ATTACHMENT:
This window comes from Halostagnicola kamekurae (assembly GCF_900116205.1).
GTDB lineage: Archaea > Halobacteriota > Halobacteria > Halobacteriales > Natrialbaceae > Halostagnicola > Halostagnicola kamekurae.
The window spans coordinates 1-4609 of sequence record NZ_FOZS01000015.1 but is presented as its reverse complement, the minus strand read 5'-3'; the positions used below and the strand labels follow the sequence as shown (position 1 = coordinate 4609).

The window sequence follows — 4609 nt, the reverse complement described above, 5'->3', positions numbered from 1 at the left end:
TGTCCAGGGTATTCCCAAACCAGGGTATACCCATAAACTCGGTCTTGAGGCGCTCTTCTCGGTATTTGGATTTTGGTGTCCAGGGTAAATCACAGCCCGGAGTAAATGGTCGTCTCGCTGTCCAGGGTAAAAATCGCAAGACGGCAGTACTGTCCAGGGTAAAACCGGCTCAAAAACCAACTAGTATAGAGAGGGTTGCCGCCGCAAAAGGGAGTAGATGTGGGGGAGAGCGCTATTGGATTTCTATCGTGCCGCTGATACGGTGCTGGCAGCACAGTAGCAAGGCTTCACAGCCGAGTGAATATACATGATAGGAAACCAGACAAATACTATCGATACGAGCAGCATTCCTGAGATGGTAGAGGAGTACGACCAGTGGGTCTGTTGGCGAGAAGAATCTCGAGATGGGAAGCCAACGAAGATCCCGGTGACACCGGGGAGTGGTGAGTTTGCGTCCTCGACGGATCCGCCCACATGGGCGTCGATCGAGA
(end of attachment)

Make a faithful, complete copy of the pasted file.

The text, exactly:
This window comes from Halostagnicola kamekurae (assembly GCF_900116205.1).
GTDB lineage: Archaea > Halobacteriota > Halobacteria > Halobacteriales > Natrialbaceae > Halostagnicola > Halostagnicola kamekurae.
The window spans coordinates 1-4609 of sequence record NZ_FOZS01000015.1 but is presented as its reverse complement, the minus strand read 5'-3'; the positions used below and the strand labels follow the sequence as shown (position 1 = coordinate 4609).

The window sequence follows — 4609 nt, the reverse complement described above, 5'->3', positions numbered from 1 at the left end:
TGTCCAGGGTATTCCCAAACCAGGGTATACCCATAAACTCGGTCTTGAGGCGCTCTTCTCGGTATTTGGATTTTGGTGTCCAGGGTAAATCACAGCCCGGAGTAAATGGTCGTCTCGCTGTCCAGGGTAAAAATCGCAAGACGGCAGTACTGTCCAGGGTAAAACCGGCTCAAAAACCAACTAGTATAGAGAGGGTTGCCGCCGCAAAAGGGAGTAGATGTGGGGGAGAGCGCTATTGGATTTCTATCGTGCCGCTGATACGGTGCTGGCAGCACAGTAGCAAGGCTTCACAGCCGAGTGAATATACATGATAGGAAACCAGACAAATACTATCGATACGAGCAGCATTCCTGAGATGGTAGAGGAGTACGACCAGTGGGTCTGTTGGCGAGAAGAATCTCGAGATGGGAAGCCAACGAAGATCCCGGTGACACCGGGGAGTGGTGAGTTTGCGTCCTCGACGGATCCGCCCACATGGGCGTCGATCGAGA